Coeure Says Greece Needs Clarity on Debt to Regain Market AccessBy and
IMF should be fully involved in Greek bailout, Coeure says
ECB board member spoke at European Parliament in Brussels
Greece won’t regain stable access to international bond markets unless creditors ease repayment terms on the country’s bailout loans, European Central Bank Executive Board member Benoit Coeure said.
The country cannot gain “solid and long-lasting market access without the clarity about the sustainability of Greek debt,” Coeure told European Parliament lawmakers in Brussels on Wednesday, adding that the International Monetary Fund should stay fully involved in the Greek bailout to ensure fair treatment in Greek debt talks.
“There are serious concerns about the sustainability of Greek public debt,” the Frenchman said during the hearing. “We are looking forward to a solution that can reassure markets, restore confidence in the dynamics of public debt, allow the full involvement of the IMF in the program -- which would enhance the program’s credibility -- and restore market access for Greece ahead of the end of the program in July 2018.”
The IMF is at loggerheads with Greece’s European creditors as the Washington-based lender insists on concrete and quantified relief measures before extending any more loans to the continent’s most-indebted state. While the institution acknowledges that a nominal haircut on Greek bailout loans is implausible, it has demanded more concessionary repayment terms, including extensions of maturities and a cap on interest rates.
German Finance Minister Wolfgang Schaeuble has said the source of Greece’s woes is a lack of competitiveness, not elevated debt levels, and reiterated calls earlier this week for the IMF to contribute to Greek bailout loans.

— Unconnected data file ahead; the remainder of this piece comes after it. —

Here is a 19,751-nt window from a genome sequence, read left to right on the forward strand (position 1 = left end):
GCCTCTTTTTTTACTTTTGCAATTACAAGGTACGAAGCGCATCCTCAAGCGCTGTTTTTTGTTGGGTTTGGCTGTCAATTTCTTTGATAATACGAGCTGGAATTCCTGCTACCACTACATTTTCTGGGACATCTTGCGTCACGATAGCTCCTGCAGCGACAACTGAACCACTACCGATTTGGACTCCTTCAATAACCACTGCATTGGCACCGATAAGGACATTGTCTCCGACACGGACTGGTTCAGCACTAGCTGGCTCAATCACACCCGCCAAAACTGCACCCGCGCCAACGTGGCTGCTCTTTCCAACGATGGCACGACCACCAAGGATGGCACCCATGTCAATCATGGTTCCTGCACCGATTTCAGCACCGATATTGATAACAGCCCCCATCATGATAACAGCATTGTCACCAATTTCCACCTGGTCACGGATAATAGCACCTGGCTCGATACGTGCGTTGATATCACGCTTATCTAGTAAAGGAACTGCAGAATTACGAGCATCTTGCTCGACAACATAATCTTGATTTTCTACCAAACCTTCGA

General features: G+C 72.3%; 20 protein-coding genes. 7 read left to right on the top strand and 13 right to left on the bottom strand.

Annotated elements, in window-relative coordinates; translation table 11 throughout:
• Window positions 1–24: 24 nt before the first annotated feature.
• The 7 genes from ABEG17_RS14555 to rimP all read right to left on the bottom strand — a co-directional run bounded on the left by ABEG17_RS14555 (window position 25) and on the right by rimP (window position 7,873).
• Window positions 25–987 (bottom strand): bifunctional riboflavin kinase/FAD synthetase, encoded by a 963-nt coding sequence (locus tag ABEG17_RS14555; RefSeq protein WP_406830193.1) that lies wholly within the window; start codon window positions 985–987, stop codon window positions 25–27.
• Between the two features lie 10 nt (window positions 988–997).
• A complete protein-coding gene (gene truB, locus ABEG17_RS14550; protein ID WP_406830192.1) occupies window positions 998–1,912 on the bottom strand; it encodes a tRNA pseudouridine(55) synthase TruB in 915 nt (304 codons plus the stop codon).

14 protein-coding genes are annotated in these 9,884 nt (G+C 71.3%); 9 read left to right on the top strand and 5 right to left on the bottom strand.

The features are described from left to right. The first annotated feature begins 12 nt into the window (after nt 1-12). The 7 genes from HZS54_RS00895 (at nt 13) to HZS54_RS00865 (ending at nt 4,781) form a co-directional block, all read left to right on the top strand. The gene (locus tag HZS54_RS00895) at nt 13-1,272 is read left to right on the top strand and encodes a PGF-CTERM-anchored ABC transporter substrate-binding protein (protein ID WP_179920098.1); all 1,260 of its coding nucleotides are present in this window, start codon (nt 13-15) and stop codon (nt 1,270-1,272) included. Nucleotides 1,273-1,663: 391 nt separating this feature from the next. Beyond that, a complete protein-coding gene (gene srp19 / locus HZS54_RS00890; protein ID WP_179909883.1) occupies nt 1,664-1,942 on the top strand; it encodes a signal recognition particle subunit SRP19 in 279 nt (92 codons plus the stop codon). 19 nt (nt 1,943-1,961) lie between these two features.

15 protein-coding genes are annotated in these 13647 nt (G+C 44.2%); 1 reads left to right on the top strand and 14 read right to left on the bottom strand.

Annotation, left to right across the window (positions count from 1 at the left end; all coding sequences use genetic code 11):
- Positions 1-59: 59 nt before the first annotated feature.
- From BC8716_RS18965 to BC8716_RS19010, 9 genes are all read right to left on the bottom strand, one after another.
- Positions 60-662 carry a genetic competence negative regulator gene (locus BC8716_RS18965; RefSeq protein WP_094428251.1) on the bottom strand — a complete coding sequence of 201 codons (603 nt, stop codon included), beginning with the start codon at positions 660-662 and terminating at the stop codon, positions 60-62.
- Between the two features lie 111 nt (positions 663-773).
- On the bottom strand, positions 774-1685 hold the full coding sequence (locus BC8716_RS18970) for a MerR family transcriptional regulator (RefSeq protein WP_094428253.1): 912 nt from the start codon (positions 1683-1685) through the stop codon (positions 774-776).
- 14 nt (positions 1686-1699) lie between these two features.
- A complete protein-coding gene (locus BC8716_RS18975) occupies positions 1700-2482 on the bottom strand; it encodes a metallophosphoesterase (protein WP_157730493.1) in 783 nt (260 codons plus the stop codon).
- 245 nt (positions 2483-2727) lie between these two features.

The ECB “very much” believes that the IMF should be on board when devising a solution for Greek debt, Coeure said. The Frankfurt-based central bank has excluded Greek government bonds from its asset-purchase program, pending “an additional level of safeguards and clarity on debt sustainability.”
Even if the government of Alexis Tsipras clears the hurdle of the next review of its economic adjustment program by auditors representing the IMF, ECB, European Commission and European Stability Mechanism, its bonds won’t be included in ECB’s quantitative-easing program without proof its debt is sustainable. Completing the next review is “a necessary but not sufficient condition,” he said.
Greece’s heavy debt burden remains even after imposing more than 100 billion euros ($110 billion) in losses on private-sector lenders, in the biggest writeoff in history. The first euro-area country to seek emergency support, in 2010, is the only one still reliant on bailout funds from its peers to stay afloat, amid continuous stand offs with currency bloc governments over the policy conditions attached to its loans.
“To bring the program to a successful conclusion and to restore market access on a lasting basis, it is above all essential that the Greek authorities continue to show a serious commitment to the goals and measures taken in the context of the program,” Coeure said, adding that he doesn’t expect Greece to be in a position to raise enough cash next year, even if it attempts to test financial markets. “It makes sense to test markets in a gradual way.”
— With assistance by Jonathan Stearns, Christos Ziotis, Jana Randow, and Jeff Black